Despite a greater focus on spelling in schools, some children are still at risk of not making the expected standard because of gaps in their spelling knowledge. It seems that some pupils still struggle to retain and apply what has been taught, especially the content of the Y5/6 spelling expectations. Often, these children do not have the firm foundations of the previous year groups’ spelling content on which to build. Additionally, they do not seem to see any analogies between words, or patterns that appear across words, but instead, they view each word as a new and unique entity. Conversely, we can all think of children who just know how to spell a word after first exposure to it - they even seem able to spell words they have never met before. One might question whether these children are visual learners with a phenomenal memory for individual words or whether they have actually got a very efficient scheme for sorting, grouping and storing words in their long term memory. With thousands of words to assimilate and remember, perhaps all children need to be taught the most efficient way to organise their spelling knowledge ready for access ‘on demand’.
In order to support children with this knowledge organisation, it is imperative that spelling lessons are not simply given over to practising sets of words, as is often the case. Instead, time must be prioritised to teach the patterns, conventions and rules so that children can apply this knowledge to new words. Once an original GPC (grapheme phoneme correspondence) has been learned for the 44 sounds in the English language, learners will be shown alternative ways to represent these sounds in spelling. New learning should build on prior learning. For example, children have learnt ‘ee’ for feel but now learn that some words are spelt with ‘ea’ like cream. Attention should be drawn to patterns and analogies so that children can best predict which version to use. For example, ea often follows an r or t or precedes an m e.g. scream, dream, team or tease.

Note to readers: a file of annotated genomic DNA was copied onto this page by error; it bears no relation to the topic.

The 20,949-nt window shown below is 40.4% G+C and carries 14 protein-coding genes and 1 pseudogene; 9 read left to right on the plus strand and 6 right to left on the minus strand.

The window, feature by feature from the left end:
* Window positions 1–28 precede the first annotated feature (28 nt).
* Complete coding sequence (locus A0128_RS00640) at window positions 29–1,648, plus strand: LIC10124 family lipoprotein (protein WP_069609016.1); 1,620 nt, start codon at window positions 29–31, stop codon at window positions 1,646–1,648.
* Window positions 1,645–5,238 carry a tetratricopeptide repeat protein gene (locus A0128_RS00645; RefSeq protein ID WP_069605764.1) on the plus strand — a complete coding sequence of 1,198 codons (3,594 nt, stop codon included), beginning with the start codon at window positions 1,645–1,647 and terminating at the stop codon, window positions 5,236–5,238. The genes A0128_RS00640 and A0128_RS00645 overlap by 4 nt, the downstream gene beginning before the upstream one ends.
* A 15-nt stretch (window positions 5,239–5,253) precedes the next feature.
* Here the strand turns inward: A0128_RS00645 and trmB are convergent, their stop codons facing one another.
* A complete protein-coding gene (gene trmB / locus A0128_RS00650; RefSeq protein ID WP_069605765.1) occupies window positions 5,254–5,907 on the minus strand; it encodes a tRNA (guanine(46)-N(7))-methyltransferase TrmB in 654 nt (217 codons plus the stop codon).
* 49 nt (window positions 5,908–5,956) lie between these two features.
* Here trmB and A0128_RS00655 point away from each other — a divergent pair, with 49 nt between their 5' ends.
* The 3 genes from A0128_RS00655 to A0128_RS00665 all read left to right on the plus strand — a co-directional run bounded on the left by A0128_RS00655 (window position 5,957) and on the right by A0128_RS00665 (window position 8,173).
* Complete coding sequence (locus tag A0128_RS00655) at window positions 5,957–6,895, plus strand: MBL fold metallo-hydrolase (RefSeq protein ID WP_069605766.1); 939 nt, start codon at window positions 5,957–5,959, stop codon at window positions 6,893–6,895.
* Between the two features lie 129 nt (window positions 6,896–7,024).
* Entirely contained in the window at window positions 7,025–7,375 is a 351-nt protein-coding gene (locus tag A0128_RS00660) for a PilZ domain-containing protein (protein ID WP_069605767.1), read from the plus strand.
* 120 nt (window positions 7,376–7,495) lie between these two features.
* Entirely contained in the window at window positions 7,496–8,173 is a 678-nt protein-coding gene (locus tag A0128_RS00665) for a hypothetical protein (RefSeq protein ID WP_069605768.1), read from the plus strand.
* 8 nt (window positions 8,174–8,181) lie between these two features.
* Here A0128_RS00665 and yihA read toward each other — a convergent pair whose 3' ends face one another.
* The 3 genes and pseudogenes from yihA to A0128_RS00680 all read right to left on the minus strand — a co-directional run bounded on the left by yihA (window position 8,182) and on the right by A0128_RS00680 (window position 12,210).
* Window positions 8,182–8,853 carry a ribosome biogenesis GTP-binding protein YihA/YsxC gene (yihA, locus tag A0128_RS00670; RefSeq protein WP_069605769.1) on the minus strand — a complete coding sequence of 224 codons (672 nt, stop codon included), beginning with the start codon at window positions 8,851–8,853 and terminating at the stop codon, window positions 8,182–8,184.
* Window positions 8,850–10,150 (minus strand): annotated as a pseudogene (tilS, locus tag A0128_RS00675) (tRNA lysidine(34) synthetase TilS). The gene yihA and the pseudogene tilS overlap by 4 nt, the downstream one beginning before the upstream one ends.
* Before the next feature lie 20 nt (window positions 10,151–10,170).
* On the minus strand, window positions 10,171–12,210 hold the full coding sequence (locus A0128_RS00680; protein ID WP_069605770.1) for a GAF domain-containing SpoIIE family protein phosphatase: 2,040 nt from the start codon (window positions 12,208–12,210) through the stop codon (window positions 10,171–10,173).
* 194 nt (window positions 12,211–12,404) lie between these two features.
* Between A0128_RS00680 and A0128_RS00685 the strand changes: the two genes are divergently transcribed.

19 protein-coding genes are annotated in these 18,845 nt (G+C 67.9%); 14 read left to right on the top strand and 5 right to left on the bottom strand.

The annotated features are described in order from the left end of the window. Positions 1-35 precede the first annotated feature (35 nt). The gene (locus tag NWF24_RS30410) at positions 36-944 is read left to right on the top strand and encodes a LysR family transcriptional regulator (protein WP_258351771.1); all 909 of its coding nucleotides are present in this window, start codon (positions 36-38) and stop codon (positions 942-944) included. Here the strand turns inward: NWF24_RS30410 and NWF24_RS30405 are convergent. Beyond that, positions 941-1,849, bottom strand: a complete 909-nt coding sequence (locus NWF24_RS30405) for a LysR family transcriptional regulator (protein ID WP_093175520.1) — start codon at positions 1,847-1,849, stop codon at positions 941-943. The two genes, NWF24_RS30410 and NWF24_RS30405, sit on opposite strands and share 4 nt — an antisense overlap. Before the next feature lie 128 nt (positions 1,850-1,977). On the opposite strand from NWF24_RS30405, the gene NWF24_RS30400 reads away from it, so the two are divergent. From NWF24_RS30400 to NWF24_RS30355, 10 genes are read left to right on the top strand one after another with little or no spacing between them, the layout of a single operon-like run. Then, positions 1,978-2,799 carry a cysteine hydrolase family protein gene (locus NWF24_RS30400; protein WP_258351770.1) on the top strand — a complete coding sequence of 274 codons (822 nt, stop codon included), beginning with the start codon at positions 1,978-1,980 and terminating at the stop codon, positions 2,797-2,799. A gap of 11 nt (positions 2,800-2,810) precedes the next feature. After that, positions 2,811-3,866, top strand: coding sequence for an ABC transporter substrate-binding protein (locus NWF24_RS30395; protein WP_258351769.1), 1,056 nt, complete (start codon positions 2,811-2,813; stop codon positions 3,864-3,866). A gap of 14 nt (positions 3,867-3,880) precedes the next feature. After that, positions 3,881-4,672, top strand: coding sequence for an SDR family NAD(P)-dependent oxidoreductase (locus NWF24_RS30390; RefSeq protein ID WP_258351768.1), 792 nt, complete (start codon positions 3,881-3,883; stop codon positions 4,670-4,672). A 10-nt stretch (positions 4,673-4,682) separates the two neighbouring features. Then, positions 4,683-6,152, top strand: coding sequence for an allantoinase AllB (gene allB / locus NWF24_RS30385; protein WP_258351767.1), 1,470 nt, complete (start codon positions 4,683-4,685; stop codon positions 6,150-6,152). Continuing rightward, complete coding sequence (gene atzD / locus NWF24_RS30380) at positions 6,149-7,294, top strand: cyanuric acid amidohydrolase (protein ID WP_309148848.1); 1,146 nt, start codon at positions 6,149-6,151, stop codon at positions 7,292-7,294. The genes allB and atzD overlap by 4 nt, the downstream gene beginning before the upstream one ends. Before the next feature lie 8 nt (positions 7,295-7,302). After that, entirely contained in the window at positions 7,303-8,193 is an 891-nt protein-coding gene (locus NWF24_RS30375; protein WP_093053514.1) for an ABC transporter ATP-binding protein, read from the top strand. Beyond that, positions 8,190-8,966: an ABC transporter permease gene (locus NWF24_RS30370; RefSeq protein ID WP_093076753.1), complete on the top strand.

Likewise, connections to existing knowledge should be supported by reminding children of what they already know. For example, if children are secure with the Y1 knowledge that the digraph ‘oy’ is found at the end of syllables such as boy or toy but that the same phoneme is spelt ‘oi’ when in the middle of a syllable like join and boil, they can also spell annoy or destroy as well as embroiled or boiler. If a child can articulate this knowledge, there is a good chance that s/he can apply it to unfamiliar words and have a better chance of spelling them correctly. It is feasible that children who are confident spellers are creating a schema in their minds: new learning is assimilated and stored within the appropriate section. If a child is supported to remember the pattern or convention pertaining to a section, they have fewer facts to remember than if they are trying to remember each word individually. However, frequent recall of that pattern is essential to build this into the long term memory and facilitate recall.
Connection building should not stop with KS1 phonics. At a glance, the Y5/6 spelling list seems to be a random collection of unconnected words. They could be grouped according to theme, or grouped broadly into spelling patterns such as ‘words containing silent letters’, or simply given to children in batches of ten or so words at a time, for them to practise and learn. But can they be linked to prior learning in order to add to a child’s internalised spelling schema?
Let’s take the first word on the list: accommodation. If you give children this word to learn, they may well remember it for a test on Friday. If you teach children a mnemonic for this such as ‘there is room for two c’s and two m’s in accommodation’ then they may well be able to recall the correct spelling of this word when they need it. But how often will they need it? Will the mnemonic be forgotten or muddled by the time the word is next employed? If however, you teach children that a consonant is generally doubled if it appears immediately after a short vowel (such as the short a and first o in accommodation) then a pupil will not only know how to spell this word, but over twenty more that use this convention in the Y5/6 list alone, as well as hundreds of others that they use in their day to day writing.